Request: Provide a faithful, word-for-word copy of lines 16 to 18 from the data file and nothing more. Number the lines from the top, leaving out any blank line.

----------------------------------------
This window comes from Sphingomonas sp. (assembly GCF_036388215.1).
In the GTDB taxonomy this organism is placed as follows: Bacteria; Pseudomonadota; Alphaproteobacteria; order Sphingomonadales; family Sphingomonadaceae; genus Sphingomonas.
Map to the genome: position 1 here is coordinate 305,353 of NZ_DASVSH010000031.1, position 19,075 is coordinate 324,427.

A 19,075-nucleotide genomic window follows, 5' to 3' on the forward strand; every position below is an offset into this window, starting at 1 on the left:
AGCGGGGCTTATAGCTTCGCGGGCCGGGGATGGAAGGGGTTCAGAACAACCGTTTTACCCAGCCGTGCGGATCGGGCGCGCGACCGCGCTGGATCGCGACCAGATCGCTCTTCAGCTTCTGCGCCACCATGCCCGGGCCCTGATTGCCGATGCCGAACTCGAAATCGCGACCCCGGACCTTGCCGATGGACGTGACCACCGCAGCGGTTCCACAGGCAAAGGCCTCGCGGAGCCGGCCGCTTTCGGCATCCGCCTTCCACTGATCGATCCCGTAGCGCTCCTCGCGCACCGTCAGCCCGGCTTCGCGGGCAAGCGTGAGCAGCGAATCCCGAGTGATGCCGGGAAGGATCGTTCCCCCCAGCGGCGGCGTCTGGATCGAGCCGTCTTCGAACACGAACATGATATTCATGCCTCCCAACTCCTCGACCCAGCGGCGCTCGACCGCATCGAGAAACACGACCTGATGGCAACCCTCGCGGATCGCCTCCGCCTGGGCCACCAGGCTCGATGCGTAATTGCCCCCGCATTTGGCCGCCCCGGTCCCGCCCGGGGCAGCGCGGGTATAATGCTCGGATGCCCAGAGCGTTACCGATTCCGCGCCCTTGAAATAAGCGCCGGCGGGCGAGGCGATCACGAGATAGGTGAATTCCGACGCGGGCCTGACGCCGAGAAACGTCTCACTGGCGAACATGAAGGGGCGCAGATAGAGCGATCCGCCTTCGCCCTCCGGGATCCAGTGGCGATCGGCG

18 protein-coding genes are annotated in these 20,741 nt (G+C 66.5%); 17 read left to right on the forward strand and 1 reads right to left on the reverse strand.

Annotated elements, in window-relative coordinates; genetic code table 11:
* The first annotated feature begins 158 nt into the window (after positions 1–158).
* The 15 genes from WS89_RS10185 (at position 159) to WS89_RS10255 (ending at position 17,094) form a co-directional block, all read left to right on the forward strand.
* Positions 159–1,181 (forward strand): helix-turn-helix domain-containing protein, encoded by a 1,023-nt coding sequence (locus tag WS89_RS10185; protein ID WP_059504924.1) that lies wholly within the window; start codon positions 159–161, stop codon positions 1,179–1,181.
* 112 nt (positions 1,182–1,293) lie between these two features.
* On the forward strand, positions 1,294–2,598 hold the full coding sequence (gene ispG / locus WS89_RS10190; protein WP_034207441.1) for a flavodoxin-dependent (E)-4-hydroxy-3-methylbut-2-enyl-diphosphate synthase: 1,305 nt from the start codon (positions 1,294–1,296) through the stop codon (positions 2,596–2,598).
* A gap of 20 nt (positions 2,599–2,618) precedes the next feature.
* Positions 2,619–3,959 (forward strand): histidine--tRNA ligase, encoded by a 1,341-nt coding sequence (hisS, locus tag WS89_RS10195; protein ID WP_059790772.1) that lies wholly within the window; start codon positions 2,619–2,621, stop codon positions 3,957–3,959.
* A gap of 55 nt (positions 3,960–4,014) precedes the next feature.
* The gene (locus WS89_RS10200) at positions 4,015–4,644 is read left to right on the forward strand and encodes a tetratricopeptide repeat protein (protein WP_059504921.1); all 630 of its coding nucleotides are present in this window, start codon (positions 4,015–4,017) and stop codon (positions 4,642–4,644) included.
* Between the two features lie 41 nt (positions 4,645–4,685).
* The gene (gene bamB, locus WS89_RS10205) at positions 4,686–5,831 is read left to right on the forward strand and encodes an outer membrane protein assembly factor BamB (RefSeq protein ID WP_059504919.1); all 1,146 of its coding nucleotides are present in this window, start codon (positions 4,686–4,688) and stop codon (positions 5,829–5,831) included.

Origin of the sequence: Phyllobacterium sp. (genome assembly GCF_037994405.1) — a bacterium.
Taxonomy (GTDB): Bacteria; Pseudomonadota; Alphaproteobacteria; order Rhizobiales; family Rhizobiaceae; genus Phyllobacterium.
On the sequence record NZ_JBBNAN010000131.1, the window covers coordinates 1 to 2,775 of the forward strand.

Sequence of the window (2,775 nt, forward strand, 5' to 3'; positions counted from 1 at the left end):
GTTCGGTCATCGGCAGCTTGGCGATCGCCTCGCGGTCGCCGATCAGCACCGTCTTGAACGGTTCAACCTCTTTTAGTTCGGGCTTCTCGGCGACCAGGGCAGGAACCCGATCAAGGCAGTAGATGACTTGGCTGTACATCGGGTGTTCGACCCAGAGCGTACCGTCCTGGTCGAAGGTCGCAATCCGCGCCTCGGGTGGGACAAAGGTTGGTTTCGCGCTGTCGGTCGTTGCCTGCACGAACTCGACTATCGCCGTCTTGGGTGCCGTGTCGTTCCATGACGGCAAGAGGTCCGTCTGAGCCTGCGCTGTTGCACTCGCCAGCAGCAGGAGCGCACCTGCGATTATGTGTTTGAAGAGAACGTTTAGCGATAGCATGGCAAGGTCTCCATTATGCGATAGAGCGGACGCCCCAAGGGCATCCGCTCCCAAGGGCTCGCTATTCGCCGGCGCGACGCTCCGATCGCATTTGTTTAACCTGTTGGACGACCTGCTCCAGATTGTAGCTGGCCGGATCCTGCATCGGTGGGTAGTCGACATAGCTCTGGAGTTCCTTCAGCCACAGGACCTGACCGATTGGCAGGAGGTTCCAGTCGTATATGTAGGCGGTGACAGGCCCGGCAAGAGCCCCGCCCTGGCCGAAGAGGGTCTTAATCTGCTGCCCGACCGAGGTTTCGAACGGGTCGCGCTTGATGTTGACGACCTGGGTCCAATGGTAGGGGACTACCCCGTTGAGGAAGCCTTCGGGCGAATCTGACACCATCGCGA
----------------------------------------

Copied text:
* The gene (locus WS89_RS10200) at positions 4,015–4,644 is read left to right on the forward strand and encodes a tetratricopeptide repeat protein (protein WP_059504921.1); all 630 of its coding nucleotides are present in this window, start codon (positions 4,015–4,017) and stop codon (positions 4,642–4,644) included.
* Between the two features lie 41 nt (positions 4,645–4,685).
* The gene (gene bamB, locus WS89_RS10205) at positions 4,686–5,831 is read left to right on the forward strand and encodes an outer membrane protein assembly factor BamB (RefSeq protein ID WP_059504919.1); all 1,146 of its coding nucleotides are present in this window, start codon (positions 4,686–4,688) and stop codon (positions 5,829–5,831) included.